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This may be a little of a stupid question.

But I was looking at a diagram describing Bragg's Law of Diffraction.

enter image description here

and I was like...how can an interference happen if wave beam C and wave beam C' are hitting different points on the detector screen?! they are not hitting the same point on the detector.

Per Wikipedia: The two separate waves will arrive at a point with the same phase, and hence undergo constructive interference, if and only if this path difference is equal to any integer value of the wavelength...but how would they arrive at the same point? I think the graph is very confusing.

EDIT: a reply to dmckee comment: If an integral number of wavelenghts $n\lambda$ can fit into the distance $2l$ then the two rays contribution to the scattered wave front would be in phase and we would obtain maximum diffraction at angle $\phi$

enter image description here

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We usually assume that the screen, $L$, is much further away than the distance $d$ between the lattice planes. Then the lines which converge on a point are NEARLY parallel, although they are not quite parallel. Then we make the approximation that they ARE parallel. If you work through the math carefully, you'll see this approximation only changes the length of the lines at second order in $\frac{d}{L}$. Thus, since $d<<L$, this approximation is valid.

In simpler words: The paths aren't parallel, they converge to a point. However, in the limit that the screen is much further away than the distance between lattice planes, we can approximate the paths as parallel without changing their lengths much. The amount we're wrong is proportional to $(\frac{d}{L})^2$, which goes to zero quickly when $d$ is much less than $L$.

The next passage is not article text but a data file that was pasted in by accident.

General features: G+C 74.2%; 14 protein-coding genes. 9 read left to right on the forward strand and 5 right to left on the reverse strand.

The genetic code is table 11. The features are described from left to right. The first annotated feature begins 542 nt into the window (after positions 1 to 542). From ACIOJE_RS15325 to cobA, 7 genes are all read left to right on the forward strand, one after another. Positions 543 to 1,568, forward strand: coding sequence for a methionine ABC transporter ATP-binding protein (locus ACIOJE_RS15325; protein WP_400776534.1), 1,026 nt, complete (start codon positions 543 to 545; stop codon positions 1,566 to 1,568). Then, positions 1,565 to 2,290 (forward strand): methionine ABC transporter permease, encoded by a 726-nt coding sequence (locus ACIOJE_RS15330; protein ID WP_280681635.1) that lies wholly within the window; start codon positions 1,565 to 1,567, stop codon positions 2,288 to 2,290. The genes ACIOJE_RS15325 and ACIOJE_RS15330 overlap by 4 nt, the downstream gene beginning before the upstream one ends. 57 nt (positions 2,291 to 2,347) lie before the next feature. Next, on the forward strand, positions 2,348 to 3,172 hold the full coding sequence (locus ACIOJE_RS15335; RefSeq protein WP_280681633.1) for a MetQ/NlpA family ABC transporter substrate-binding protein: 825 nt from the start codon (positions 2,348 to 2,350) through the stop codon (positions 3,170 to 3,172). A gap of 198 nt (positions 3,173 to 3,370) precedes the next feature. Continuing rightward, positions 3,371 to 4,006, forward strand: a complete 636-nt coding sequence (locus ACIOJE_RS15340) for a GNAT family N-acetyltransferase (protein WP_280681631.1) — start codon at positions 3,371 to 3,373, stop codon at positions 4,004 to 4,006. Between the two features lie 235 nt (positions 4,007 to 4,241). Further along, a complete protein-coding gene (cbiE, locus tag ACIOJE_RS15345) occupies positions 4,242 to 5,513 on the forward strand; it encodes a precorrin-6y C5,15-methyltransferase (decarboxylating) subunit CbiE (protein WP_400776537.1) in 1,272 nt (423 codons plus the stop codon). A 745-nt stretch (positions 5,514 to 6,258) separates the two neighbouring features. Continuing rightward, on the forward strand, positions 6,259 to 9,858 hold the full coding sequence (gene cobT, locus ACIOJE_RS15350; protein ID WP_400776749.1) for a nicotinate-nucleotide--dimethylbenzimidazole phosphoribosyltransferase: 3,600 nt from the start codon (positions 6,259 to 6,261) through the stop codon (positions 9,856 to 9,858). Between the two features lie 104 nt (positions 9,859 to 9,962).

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    $\begingroup$ This really isn't complete without mentioning that thought we draw rays as lines, Huygens' principle is in place and each of the ray should be envisioned at outgoing wave-fronts with small but non-trivial angular breadth. It would be even better if you mentioned the size of the detector elements. $\endgroup$ – dmckee Jul 29 '15 at 3:27
  • $\begingroup$ That's not really relevant when computing the difference in path length. $\endgroup$ – Jahan Claes Jul 29 '15 at 20:03
  • $\begingroup$ No, but it is important is making it clear why "parallel" doesn't mean non-intersecting. There is nothing wrong with your answer, of course, but the poster was looking at the diagram we draw and thinking about Euclid and non quite seeing how they come together. Huygens' principle is the answer. $\endgroup$ – dmckee Jul 29 '15 at 20:48
  • $\begingroup$ But we DO want the lines to intersect. They're only APPROXIMATELY parallel. $\endgroup$ – Jahan Claes Jul 29 '15 at 23:26

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